Running a stethoscope over health spend

This week relevant ministers in health portfolios can expect a grilling from Parliament’s health committee.

It is one of two scrutiny weeks for Parliament where the House is not in session but members of Parliament are expected to be involved with the various select committees, having a close look at the government’s spending in relevant areas.

This week looks at the estimates, and in December the committees examine what has been achieved.

The health committee has allocated four hours to hear from Health Minister Dr Shane Reti, Mental Health Minister Matt Doocey, Minister for Seniors Casey Costello, the minister responsible for Pharmac, David Seymour, and Judith Collins in her role as Minister of Science, Innovation and Technology.

Dr Reti has been allocated the longest time (90 minutes), while Ms Collins, who is responsible for the Health Research Fund, gets a mere 15 minutes.

With a plethora of issues plaguing our creaking health system, it seems hardly long enough to convince the public they are heading in the right direction.

Last week there was more consternation from health sector unions over Health New Zealand Te Whatu Ora’s book-balancing measures.

In an email leaked to RNZ, chief executive Margie Apa called for an organisation-wide immediate pause on all current and new recruitment of hospital roles that are "not patient facing and public health roles that are not community facing, with immediate effect".

This also applies to what Ms Apa called enabling services such as "people (which we assume is human resources), communications and finance".

Health sector unions are struggling to come to terms with Ms Apa’s reassurance the new measures will not impact frontline services.

The Association of Salaried Medical Specialists said roles such as radiologists and booking clerks were affected, and its members were also saying they were not able to recruit to roles including paediatricians, cardiologists, obstetricians, cancer specialists and public health physicians.

In the meantime doctors were working long hours to hold services together.

Parliament Buildings, from left, Bowen House, the Beehive, and Parliament House. PHOTO: NZ HERALD
Parliament Buildings, from left, Bowen House, the Beehive, and Parliament House. PHOTO: NZ HERALD
The Public Service Association said it was apparent in the Southern region all recruitment processes, including for clinical staff, had been frozen.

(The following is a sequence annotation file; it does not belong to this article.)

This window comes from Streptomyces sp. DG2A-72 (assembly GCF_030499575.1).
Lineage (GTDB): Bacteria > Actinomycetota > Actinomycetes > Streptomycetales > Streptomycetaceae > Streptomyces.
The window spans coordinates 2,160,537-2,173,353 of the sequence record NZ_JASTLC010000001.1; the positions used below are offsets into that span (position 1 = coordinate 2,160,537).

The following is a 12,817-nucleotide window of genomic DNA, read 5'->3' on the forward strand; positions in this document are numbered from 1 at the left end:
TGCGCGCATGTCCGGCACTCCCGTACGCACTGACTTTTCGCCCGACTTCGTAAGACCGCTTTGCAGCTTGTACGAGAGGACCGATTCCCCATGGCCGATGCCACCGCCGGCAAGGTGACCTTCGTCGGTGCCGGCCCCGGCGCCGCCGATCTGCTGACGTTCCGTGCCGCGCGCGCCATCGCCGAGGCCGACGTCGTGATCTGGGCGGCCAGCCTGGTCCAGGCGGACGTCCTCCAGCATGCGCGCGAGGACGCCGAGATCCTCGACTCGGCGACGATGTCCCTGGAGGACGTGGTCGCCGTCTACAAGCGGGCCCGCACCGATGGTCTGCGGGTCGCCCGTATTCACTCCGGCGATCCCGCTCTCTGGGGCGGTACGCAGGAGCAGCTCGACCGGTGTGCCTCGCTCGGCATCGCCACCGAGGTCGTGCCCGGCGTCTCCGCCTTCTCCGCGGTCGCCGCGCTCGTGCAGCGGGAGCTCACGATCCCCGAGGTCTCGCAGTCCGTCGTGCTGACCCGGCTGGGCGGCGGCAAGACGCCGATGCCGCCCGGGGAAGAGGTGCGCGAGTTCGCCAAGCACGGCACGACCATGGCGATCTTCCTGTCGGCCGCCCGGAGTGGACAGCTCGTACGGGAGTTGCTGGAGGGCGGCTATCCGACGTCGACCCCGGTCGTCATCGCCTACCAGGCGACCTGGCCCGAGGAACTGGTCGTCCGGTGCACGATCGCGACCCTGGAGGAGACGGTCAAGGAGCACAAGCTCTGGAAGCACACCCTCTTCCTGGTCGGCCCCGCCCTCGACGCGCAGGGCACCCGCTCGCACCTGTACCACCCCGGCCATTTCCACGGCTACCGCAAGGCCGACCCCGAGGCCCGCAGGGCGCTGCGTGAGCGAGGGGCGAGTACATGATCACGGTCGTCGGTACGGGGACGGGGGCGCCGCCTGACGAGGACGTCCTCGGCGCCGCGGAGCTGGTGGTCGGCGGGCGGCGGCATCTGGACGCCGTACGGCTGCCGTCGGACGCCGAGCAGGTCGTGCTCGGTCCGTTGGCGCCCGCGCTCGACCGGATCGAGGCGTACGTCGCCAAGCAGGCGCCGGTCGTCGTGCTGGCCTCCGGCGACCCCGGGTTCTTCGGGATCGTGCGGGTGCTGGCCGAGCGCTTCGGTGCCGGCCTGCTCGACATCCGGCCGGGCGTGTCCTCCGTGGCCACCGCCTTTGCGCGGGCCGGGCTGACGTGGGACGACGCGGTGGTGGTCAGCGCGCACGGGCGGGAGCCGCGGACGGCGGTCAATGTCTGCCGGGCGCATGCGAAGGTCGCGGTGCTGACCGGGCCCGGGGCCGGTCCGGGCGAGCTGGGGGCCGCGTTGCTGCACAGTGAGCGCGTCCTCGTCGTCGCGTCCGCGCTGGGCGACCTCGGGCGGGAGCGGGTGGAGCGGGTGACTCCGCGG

This, combined with the ongoing issues over what has been described as a chaotic patient management system, has left staff strung out.

The idea frontline services can be improved by doing away with what are portrayed by politicians as time and money-wasting backroom staff is particularly foolish in health services.

Of course any unnecessary layers of management should be removed, but clinicians need back room support to boost the amount of time they can spend with patients. We doubt patients want health professionals spending time on tasks which could more efficiently done by others.

On that question, it is not reassuring to learn half of the critical information technology (IT) hardware in hospitals is past its use-by date.

An HNZ briefing to Dr Reti, released to RNZ, said significant near-term effort and investment in hospital data and digital technology were needed just to keep the lights on.

In this year’s Budget $330 million of unspent funding set aside for IT initiatives over four years has been returned as savings, but Dr Reti has said he would consider new investment later this year when HNZ delivers a new 10-year digital plan setting out the scale of what is needed.

It will not be cheap, but cannot be ignored.

And another thing

Nasal decongestant pseudoephedrine is available again from pharmacies, but not all pharmacists may choose to stock it for fear of being burgled.

In May, a Motueka pharmacy had medicines containing the drug targeted in a burglary days after receiving stock.

It has been more than a decade since it was available, banned because of concerns about its use for methamphetamine manufacture.

As well as the burglary issue, there are also questions about whether its reintroduction is a good thing if it encourages more ill people to soldier on at work and spread respiratory illnesses rather than stay at home to recuperate.